Each organ has a predominate resting tone that is influenced in a distinct way by the sympathetic and parasympathetic nervous systems. The sympathetic nervous system increases heart rate, while the parasympathetic slows it down. Likewise, the sympathetic system constricts blood vessels while the parasympathetic dilates them and therefore both systems influence blood pressure. The sympathetic nervous system reduces motility of the stomach and intestines while the parasympathetic increases motility. Most of the organs and glands controlled by the autonomic nervous system have this dual but opposing mechanism of regulation.

In some situations it is beneficial to override the autonomic nervous system. The postganglionic neurons and the targeted organs express protein receptors that sense and respond to the neurotransmitters acetylcholine and norepinephrine. The practice of autonomic pharmacology uses drugs to modify these receptors to override the existing setting. In this manner, dysfunctions such as high blood pressure can be treated and maintained.

Role in human health

The autonomic nervous system has a crucial role in human health because it maintains the internal balance as well as allows the individual to respond to environmental stimuli. Problems can arise when this system is over- or underactive. The role of stress on the autonomic nervous system is of serious consequence. The autonomic nervous system is designed to respond to stress but too much stress can lead to abnormal resting organ tones. This is exemplified by heart disease and high blood pressure which can be treated by drugs that block the autonomic nervous system.

Common diseases and disorders

Holmes-Adie's syndrome

This is believed to be a disorder of the autonomic nervous system characterized by loss of the ability to constrict the eye pupil. This syndrome is also referred to as tonic pupil. The presenting patient maintains a dilated pupil and has decreased reflexes. The cililary ganglion, where the parasympathetic pre- and post-ganglion fibers meet, has been observed to degenerate. This loss of the parasympathetic tone renders the patient unable to constrict the pupil in response to light and nearby objects. The underlying cause is unknown but possibilities include viral infections that induce inflammation of the ciliary ganglion.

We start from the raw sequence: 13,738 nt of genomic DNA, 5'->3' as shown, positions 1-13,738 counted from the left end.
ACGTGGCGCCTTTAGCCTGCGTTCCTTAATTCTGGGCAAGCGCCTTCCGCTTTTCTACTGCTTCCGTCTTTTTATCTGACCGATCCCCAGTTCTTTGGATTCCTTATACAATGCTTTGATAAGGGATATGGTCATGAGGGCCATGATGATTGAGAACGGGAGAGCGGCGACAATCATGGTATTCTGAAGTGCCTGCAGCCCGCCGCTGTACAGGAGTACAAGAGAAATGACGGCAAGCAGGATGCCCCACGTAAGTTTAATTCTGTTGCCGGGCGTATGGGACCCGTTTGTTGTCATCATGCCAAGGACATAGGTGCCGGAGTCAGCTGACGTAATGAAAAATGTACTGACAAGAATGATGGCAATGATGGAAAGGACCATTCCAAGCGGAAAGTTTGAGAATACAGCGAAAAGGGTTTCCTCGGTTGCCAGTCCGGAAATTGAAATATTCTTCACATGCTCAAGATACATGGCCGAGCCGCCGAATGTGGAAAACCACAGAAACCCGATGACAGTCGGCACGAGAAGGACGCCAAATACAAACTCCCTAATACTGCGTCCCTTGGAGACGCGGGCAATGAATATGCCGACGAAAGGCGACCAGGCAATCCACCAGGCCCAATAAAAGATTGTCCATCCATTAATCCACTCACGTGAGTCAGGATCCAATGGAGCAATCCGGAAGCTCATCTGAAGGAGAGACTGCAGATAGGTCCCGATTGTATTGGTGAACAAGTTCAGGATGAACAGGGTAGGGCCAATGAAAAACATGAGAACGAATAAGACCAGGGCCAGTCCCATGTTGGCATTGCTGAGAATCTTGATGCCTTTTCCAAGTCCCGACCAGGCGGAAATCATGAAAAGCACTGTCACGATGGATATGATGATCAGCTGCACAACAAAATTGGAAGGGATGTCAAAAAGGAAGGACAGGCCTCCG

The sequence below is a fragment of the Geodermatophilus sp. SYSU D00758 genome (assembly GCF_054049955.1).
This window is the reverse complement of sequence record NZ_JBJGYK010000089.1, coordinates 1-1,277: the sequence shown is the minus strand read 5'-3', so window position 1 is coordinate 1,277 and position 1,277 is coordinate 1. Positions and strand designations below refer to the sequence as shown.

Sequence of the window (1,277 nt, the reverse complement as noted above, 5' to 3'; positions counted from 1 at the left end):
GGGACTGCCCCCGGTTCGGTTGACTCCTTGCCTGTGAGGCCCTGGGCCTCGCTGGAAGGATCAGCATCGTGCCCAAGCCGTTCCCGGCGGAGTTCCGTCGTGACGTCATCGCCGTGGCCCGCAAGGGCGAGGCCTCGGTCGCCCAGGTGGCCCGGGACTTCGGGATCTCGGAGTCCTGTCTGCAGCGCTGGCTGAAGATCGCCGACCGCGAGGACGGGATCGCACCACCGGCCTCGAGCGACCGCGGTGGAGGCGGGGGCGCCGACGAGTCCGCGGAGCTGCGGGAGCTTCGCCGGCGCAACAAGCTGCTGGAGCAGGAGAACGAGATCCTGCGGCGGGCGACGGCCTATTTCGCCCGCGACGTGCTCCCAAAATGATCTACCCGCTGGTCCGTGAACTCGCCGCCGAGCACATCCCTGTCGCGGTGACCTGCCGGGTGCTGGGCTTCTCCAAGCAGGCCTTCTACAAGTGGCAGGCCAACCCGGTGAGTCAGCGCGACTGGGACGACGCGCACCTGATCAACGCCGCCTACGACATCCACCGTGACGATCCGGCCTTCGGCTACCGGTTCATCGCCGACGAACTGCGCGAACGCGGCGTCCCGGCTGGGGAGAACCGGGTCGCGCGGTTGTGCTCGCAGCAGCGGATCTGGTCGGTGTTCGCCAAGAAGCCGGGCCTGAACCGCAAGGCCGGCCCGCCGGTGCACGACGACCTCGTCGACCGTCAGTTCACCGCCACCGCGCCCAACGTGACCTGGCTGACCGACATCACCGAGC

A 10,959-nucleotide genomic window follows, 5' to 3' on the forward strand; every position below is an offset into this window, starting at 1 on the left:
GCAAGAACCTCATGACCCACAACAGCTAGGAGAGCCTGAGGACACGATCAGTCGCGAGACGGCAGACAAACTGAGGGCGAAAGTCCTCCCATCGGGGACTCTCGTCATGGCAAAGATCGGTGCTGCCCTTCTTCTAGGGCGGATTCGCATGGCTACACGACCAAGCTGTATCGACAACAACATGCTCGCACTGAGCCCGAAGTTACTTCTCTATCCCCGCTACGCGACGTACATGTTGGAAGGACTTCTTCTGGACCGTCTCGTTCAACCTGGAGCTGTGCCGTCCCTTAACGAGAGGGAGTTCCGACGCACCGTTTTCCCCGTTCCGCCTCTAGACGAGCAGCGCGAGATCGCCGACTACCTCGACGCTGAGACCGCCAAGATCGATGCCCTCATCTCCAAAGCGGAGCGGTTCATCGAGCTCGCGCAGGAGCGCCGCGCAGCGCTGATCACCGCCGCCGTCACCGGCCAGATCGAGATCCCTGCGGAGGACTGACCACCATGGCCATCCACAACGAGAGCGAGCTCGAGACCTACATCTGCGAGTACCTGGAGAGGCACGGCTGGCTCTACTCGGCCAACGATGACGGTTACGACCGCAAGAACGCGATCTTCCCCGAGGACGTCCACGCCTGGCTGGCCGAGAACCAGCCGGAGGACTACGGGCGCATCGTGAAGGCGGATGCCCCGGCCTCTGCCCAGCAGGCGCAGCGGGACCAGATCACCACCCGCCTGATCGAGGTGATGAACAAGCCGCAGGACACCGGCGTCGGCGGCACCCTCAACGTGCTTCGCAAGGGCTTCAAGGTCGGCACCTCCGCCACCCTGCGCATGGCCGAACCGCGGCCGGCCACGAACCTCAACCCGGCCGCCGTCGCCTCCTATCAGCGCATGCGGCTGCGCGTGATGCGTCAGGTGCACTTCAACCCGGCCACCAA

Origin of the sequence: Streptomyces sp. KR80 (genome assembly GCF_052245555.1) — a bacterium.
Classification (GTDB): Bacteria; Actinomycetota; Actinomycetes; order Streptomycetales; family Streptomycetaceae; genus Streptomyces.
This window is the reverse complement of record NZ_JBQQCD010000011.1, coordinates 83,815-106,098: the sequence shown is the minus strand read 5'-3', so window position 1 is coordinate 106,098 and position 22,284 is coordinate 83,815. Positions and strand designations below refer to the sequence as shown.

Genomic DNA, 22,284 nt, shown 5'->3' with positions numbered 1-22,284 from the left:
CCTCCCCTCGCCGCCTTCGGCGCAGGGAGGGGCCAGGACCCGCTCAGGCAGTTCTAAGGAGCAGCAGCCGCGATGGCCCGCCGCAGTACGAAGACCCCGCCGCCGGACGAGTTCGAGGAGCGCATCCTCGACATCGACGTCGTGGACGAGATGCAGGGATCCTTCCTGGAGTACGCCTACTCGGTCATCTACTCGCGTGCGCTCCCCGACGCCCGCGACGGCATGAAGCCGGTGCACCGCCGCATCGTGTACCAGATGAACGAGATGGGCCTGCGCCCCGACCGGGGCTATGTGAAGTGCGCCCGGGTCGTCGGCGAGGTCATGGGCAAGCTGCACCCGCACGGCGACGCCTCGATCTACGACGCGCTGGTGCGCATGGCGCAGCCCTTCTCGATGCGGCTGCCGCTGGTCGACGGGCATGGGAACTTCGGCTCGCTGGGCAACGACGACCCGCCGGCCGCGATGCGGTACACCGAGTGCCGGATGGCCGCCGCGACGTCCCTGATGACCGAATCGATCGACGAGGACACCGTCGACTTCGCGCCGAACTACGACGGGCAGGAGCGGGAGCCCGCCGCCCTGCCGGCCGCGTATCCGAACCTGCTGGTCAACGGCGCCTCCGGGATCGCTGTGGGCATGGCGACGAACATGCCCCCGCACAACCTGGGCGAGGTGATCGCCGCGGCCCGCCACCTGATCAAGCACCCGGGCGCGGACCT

Familial dysautonomia

Familial dysautonomia is also referred to as Riley-Day syndrome and is an inherited disorder of the autonomic nervous system. The inheritance is autosomal recessive with widespread prevalence in patients of Ashkenazi Jewish decent. It is characterized by an increase in pain sensation, decreased lacrimation, an inability to regulate temperature, excessive sweating, and hypertension. It is usually diagnosed early in life and impairs development. There is evidence that there are a decreased number of sensory and autonomic nervous system neurons. Recently, the gene has been mapped to chromosome 9 and codes for a protein called IKAP. The function of IKAP is unknown, but it is hypothesized to be involved in gene activation mechanisms.

Horner's syndrome

Horner's syndrome is characterized by a lack of sympathetic tone to one side of the face. Therefore, symptoms that present are dropping eyelids, pupil constriction, and dryness to the face. The underlying cause of this is not clear but may originate within the spinal cord due to injury or tumor formation.

Shy-Drager syndrome

Patients with Shy-Drager syndrome have general autonomic nervous system dysfunction as well as parkinsonian-like symptoms. The autonomic symptoms included a decrease in blood pressure, orthostatic hypotension, constipation, urinary incontinence, and abnormal sweating. Some patients may also develop irregular heartbeats and have difficulty breathing. The parkinsonian-like symptoms included, tremor, slowness of movement, and problems maintaining balance. A key feature of the syndrome is dizziness or fainting due to the inability to maintain blood pressure. The underlying cause of the disease is unknown but neurons in the spinal cord have been observed to degenerate.


Acetylcholine— A chemical messenger of the nervous system that is also known as a neurotransmitter.

Norepinephrine— A chemical messenger of the nervous system that is also known as a neurotransmitter.

Parasympathetic— The "rest and digest" division of the autonomic nervous system.

Sympathetic— The "fight or flight" division of the autonomic nervous system.



Guyton, A.C., and J.E. Hall. Medical Physiology. Philadelphia, PA: W.B. Saunders Company, 2000.

Powley, Terry L. "Central Control of AutonomicFunctions." In Fundamental Neuroscience, edited by M.J. Zigmond, F. E. Bloom, S. C. Landis, J. L. Roberts, and L. R. Squire. San Diego, CA: Academic Press, 1999, pp. 1027-1036.


Slaugenhaupt, Susan A., et. al. "Tissue-Specific Expression of a Splicing Mutation in the IKBKAP Gene Causes Familial Dysautonomia." American Journal of Human Genetics 68 (March 2001): 6803-6806.


Atkins, David L. The Autonomic Nervous System. 〈∼atkins/Neuroweb/autonomic.html〉.